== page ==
In case you’ve been hiding in your cave, Barbie the (very pink) movie has opened—”She can do anything, he’s just Ken”—to a flood of press, praise, profits and horror on the part of grown-ass men bleating about a “man-hating… alienating, dangerous and perverse film” and “woke propaganda fest” that by playfully positing the existence of a patriarchy serves as an insidious “Trojan horse” that will doom us all, also turn us all gay. Well, duh. Ken: “Sublime!”
Long representative of all things heteronormative—a thin white beautiful long-legged woman with no reproductive organs and “the perfect boyfriend for any occasion,” also without genitals—you’d think Barbie would be a character conservatives could love, and they did until pernicious feminist and director/co-writer Greta Gerwig updated her for the 21st century.
In her version, Stereotypical Barbie (“Barbie”) and the other Barbies (“Hi Barbie! Hi Barbie!”) still live in Barbie Land, which is “to be a perfect being in a perfect place,” in this case a matriarchal utopia where women are self-sufficient and successful at all the important jobs. Beach Ken (“Ken”)—”Actually, my job, it’s just Beach”—is only happy when he is with Barbie: He argues,, “It’s ‘Barbie and Ken’, there is no just ‘Ken'” and while, “Barbie has a great day every day, Ken only has a great day if Barbie looks at him.” After Barbie undergoes a sudden existential crisis—discovering both death and cellulite—she goes on a voyage of self-discovery to the real world; there, she and a stowaway Ken discover the patriarchy, where men run everything and, “Women hate women. And men hate women. It’s the only thing we all agree on.”
Full disclosure: We haven’t seen the movie yet. But reviews praise Gerwig for balancing “both reverence and mockery” in “an easy-on-the-eyes meditation on patriarchy”- a tough gig in a movie about a plastic doll whose place in our culture has long veered uncomfortably between narrator Helen Mirren’s “Barbie can be anything, women can be anything” to the charge she’s “been making women feel bad about themselves since she was invented.”
The script, by Gerwig and Noah Baumbach, sounds hilarious, with many of the best lines given to Ryan Gosling’s earnest, horse-and-headband-loving Ken, with his “delicious lack of interiority” and heart-on-his-sleeve Kenergy, from, “I’m trained to stand confidently here” to “To be honest, when I found out the patriarchy wasn’t about horses I lost interest.”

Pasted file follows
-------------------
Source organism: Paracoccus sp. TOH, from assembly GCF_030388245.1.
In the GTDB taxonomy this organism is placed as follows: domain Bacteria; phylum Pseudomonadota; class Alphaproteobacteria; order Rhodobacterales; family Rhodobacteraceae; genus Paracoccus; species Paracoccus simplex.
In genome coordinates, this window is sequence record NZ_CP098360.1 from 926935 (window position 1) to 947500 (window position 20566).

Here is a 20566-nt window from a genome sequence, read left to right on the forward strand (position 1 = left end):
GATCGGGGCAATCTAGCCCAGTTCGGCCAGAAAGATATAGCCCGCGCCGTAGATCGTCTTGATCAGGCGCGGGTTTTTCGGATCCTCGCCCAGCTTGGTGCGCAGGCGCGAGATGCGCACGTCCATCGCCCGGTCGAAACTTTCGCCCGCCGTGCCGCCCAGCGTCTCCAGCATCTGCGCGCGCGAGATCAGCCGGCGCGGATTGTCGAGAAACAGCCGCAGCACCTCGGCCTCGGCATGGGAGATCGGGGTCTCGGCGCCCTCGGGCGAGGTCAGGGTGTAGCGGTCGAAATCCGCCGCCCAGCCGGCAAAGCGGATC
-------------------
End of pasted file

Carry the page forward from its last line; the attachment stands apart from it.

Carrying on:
Gosling has said he took the role in part because he saw a Ken doll facedown in his backyard and his 6-and-7-year-old daughters told him, “Nobody plays with Ken”; he adds, straight-faced, “That’s why we must tell his story.” Since then, he’s channeled his inner Ken, singing the praises of faux mink—”If you can’t define yourself by your thoughts (or) accomplishments, a faux mink can do a lot of the heavy lifting for you”—and urging, “Ken as hard as you can, every day.”
For the most part, critics have deemed Gerwig’s Barbie “feminism-lite,” full of painful truths told in a droll way. “I’m a man without power,” notes Aaron, a Mattel intern in the Real World. “Does that make me a woman?” The one exception comes after Ken returns from that world and, inspired by its patriarchy, remakes Barbie Land into a brewski-filled bro-friendly Kendom where “every night is boys’ night”: He turns Barbie’s Dreamhouse into the Mojo Dojo Casa House (redundant but “sounds cool”), puts up images of horses everywhere, and persuades all the Kens to turn their Barbies into maids and doting girlfriends.
When Barbie returns, despondent about the changes—”I’m not good enough for anything”—America Ferrera’s Gloria, a Mattel employee, offers a scathing indictment of a world where, “It is literally impossible to be a woman….You have to be thin, but not too thin. And you can never say you want to be thin. You have to say you want to be healthy, but also you have to be thin. You have to be a boss but you can’t be mean…You have to never get old, never be rude, never show off, never be selfish, never fall down, never fail..We have to always be extraordinary but somehow we’re always doing it wrong. But also, everything is your fault.”